Viral Pathogenesis and Evolution
The Cheeran laboratory primarily investigates the role of cell-mediated and innate immune responses in the development of disease and in modulating recovery outcomes during viral infections. Central nervous system (CNS) infections are often associated with long-term neurological sequelae ensuing from irreparable damage caused by both the pathogen and the immune response it generates. These researchers use a mouse model of HSV-1 brain infection to investigate if modulating the inflammation accompanying infection alters the reparative properties of neural stem cells (NSC). Experimental protocols utilize both in vitro and in vivo models to investigate mechanisms by which immune cues alter NSC function. The goal is to identify novel points of intervention to prevent or repair the long-term neurological damage primarily by manipulating the interactions between immune cells and NSC niche.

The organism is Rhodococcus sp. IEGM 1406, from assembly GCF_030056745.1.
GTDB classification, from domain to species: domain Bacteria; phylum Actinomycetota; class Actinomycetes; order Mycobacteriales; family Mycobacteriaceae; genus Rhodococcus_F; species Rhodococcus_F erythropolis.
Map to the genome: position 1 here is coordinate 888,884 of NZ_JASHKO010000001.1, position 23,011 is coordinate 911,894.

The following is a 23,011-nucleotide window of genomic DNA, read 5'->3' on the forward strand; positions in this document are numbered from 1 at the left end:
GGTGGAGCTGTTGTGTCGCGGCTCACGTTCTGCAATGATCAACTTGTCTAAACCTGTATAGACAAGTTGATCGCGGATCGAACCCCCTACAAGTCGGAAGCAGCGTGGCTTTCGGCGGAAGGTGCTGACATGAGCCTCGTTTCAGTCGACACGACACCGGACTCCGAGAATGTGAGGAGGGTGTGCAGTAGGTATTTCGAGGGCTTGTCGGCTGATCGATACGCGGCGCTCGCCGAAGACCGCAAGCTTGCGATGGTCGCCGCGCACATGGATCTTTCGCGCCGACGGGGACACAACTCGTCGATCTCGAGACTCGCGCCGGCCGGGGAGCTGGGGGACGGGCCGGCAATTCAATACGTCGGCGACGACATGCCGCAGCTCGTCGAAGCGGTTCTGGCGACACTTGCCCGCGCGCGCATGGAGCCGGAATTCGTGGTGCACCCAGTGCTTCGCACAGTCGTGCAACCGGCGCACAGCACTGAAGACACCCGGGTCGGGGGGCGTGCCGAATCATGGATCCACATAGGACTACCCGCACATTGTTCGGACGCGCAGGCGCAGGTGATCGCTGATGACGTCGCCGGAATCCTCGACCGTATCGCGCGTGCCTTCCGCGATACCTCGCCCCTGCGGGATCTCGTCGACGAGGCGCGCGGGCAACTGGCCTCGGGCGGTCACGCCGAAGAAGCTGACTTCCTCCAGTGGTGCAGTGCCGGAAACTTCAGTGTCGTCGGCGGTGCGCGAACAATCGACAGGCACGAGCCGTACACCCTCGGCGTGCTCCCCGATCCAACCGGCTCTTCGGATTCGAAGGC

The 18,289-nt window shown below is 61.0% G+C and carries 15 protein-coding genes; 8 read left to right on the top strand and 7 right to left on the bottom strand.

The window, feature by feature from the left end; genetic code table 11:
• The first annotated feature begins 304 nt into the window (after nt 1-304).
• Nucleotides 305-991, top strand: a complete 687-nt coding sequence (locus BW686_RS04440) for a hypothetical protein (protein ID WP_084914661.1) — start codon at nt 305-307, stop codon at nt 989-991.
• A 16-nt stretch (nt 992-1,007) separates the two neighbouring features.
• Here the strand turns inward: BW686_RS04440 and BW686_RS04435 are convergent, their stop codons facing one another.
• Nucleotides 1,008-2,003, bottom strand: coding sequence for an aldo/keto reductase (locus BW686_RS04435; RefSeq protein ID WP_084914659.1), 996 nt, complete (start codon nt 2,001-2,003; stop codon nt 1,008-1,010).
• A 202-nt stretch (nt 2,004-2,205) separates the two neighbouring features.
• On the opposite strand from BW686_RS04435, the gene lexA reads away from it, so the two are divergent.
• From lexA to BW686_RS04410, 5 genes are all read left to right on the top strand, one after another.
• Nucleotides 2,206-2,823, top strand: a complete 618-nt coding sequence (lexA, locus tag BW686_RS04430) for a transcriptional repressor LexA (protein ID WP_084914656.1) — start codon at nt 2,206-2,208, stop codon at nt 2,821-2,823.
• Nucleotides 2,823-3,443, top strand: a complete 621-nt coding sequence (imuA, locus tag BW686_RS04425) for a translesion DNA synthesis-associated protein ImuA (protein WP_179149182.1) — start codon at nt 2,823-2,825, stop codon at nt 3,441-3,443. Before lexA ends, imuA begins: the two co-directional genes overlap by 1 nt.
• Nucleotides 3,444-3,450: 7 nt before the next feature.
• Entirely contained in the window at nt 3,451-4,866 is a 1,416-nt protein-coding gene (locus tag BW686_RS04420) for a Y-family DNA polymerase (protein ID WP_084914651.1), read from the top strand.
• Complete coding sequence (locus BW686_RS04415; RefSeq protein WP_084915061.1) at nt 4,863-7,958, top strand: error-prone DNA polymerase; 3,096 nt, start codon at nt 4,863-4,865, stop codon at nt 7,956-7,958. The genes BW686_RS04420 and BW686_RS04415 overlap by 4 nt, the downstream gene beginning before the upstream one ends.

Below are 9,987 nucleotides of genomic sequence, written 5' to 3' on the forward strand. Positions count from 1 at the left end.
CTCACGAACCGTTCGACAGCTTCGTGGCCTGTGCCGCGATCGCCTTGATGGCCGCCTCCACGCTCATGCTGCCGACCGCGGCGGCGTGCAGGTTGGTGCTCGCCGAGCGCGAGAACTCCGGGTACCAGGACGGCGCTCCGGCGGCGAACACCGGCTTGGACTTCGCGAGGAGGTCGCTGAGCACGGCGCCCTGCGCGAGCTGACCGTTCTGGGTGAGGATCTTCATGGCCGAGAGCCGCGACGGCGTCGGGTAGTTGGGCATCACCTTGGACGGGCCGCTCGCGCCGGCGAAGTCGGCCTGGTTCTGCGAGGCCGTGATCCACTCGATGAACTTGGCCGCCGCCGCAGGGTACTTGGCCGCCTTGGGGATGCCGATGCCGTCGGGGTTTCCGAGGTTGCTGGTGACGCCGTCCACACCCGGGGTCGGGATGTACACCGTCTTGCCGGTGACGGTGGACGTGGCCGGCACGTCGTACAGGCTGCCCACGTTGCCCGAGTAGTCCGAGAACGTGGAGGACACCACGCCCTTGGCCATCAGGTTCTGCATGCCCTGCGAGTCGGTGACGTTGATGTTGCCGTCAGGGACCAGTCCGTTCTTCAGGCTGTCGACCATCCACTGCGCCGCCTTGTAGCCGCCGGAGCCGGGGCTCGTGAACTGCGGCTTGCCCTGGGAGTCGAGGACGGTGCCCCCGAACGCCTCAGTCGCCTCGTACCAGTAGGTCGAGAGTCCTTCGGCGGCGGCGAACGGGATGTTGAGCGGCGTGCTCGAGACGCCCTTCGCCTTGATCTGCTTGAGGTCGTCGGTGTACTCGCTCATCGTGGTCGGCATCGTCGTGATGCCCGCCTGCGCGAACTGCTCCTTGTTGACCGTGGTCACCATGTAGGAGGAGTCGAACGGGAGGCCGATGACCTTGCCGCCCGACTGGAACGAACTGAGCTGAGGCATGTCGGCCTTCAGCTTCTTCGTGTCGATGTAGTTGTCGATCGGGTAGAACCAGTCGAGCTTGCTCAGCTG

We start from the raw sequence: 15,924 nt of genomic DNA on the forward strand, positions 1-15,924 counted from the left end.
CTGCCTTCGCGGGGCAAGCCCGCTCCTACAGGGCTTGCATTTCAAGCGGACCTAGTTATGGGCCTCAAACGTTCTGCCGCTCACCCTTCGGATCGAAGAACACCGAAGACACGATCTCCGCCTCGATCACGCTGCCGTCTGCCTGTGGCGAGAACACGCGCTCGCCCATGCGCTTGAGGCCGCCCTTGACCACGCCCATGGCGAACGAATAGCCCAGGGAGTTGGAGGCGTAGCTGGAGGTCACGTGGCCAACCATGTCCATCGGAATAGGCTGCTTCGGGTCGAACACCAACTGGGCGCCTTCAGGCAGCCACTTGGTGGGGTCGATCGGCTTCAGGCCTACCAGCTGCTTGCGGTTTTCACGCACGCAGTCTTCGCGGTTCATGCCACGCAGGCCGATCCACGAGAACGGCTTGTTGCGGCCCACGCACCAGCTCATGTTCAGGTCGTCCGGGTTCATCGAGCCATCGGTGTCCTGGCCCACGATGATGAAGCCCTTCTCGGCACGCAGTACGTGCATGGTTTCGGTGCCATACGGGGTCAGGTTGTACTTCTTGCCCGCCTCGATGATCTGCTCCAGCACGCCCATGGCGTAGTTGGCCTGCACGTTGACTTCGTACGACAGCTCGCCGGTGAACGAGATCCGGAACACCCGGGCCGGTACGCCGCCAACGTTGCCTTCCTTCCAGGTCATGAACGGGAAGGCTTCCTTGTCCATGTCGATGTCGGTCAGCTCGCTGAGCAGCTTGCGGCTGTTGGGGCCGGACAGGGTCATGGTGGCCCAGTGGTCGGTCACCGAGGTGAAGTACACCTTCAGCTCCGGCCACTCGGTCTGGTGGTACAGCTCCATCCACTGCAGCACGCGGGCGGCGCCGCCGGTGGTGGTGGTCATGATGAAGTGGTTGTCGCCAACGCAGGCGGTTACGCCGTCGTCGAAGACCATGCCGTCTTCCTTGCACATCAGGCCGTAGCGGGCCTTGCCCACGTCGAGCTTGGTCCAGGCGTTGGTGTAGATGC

In addition to CNS infections, these researchers study the impact of T-cell responses on emerging viral infections in production animals, in particular Swine influenza virus (SIV) and Porcine epidemic diarrhea virus. SIV has drifted antigenically over the last two decades, despite vaccination efforts. While it is perceived that host responses, in particular humoral (antibody) responses, impose selection pressure on emerging viruses, the mechanisms that drive selection of virus mutations in the pig are at best speculative. This gap in knowledge is particularly prominent in the understanding of T-cell immunity in pigs. Recently, this group has identified Swine Influenza virus epitopes that constitute an important component of protective T-cell response against influenza in domesticated pigs. This lab is currently developing methods to study the immunology of porcine T lymphocytes, which are an important component of protective immunity against viral infections of the respiratory and gastrointestinal mucosa. Understanding mechanisms by which immune pressure directs antigenic variation in PEDV and SIV may be critical for predicting and protecting against the next pandemic.
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